They had been found, and the firefight that left four U.S. troops, four Nigerien troops and a Nigerien interpreter dead was over.
The Americans killed were Sgt. La David Johnson, 25, of Miami Gardens, Florida; Staff Sgt. Bryan C. Black, 35, of Puyallup, Washington; Staff Sgt. Jeremiah W. Johnson, 39, of Springboro, Ohio; and Staff Sgt. Dustin M. Wright, 29, of Lyons, Georgia.
The previously missing details about the joint patrol of members of the Army's Third Special Forces Group and Nigerien forces were released Thursday in the form of a nearly 23-minute, mixed animation and video compact disc.
For as yet unspecified reasons, the Pentagon showed only a 10-minute version of the video and animation preceding a briefing May 10 by Marine Gen. Thomas Waldhauser, commander of U.S. Africa Command.
Waldhauser was accompanied by his chief of staff, Army Maj. Gen. Roger Cloutier, who led the Article 15-6 fact-finding investigation on the joint patrol known as Team Ouallam, for their base in Niger.
Cloutier's investigation was more than 3,000 pages long, but the Pentagon released only an eight-page unclassified summary May 10.
The longer, unclassified version of the video and animation had already been shown to the families of the fallen and members of Congress.
The shorter version ended with the death under a thorn tree of Sgt. La David Johnson, whose body was not recovered until two days after the ambush. It left unclear what happened afterward.
At the outset, the narration of the long version cleared up earlier confusion on the number of troops and vehicles involved, and provided more detailed timelines on the recoveries of the bodies and rescue efforts.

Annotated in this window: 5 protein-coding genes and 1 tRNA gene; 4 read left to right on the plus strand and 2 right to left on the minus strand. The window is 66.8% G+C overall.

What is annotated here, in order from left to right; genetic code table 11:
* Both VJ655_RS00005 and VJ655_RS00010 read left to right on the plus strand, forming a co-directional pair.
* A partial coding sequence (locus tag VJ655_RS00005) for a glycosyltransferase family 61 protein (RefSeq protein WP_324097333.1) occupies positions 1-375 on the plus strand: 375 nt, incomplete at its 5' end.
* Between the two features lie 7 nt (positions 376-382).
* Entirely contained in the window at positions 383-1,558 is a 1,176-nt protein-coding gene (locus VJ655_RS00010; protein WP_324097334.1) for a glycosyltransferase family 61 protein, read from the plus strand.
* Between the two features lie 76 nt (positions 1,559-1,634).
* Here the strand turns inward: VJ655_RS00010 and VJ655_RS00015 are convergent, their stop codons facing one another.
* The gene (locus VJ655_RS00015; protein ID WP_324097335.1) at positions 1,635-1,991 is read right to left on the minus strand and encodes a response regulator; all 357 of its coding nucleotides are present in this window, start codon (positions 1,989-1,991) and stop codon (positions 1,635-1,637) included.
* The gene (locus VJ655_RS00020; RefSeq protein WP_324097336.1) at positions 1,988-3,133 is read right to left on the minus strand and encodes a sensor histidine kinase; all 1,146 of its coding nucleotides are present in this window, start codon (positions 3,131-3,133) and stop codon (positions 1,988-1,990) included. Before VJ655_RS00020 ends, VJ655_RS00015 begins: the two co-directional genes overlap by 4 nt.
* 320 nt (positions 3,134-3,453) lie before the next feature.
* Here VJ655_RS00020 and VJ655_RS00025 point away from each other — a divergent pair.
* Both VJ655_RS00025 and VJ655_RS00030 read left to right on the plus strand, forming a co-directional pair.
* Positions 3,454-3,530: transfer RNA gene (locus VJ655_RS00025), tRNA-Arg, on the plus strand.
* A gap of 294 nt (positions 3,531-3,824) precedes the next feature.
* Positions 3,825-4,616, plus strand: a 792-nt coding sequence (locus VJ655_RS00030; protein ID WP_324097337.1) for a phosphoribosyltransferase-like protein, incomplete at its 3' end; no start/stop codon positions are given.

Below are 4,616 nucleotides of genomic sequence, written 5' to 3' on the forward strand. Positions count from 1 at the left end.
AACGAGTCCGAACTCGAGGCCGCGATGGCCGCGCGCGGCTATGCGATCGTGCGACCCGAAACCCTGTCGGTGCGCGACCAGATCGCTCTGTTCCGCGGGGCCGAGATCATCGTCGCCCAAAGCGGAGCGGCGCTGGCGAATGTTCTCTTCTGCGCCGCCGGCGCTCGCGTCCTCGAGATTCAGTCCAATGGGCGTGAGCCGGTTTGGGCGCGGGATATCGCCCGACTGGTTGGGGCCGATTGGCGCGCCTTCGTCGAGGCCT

The joint patrol consisted of eight U.S. Special Forces troops, two special operations support troops and one intelligence contractor. They were joined by a three-member Nigerien reconnaissance team and 31 other Nigerien troops.
They had eight vehicles, mostly pickups. The U.S. troops had three vehicles -- two of them mounted with M240 machine guns. The Nigeriens had five vehicles.
Their mission began Oct. 3 and changed at least twice before it ended. The captain leading Team Ouallam had filed a plan stating that the mission was to be a civil and military reconnaissance patrol in the area of Tiloa, north of the village of Tongo Tongo near the Mali border.
However, the captain "did not accurately characterize" his actual plan, which was to kill or capture a sub-commander of the Islamic State of Iraq and Syria-Greater Sahara (ISIS-GS), the narration said.
The patrol did not find the sub-commander in Tiloa; they found only an empty enemy camp west of Tongo Tongo, although the fire pits were still warm, the narration said.
The patrol stopped in Tongo Tongo to let the Nigeriens take on water. There, they met with at least 27 villagers, the narration said.
Almost immediately upon leaving Tongo Tongo, proceeding south toward their base, the patrol was hit by fire coming from the east.
The attack built in intensity, and they withdrew to a defensive position. At about 12:50 p.m. local time, more than an hour into the firefight, "they wrote short messages to loved ones, believing they would soon be overrun," the narration said.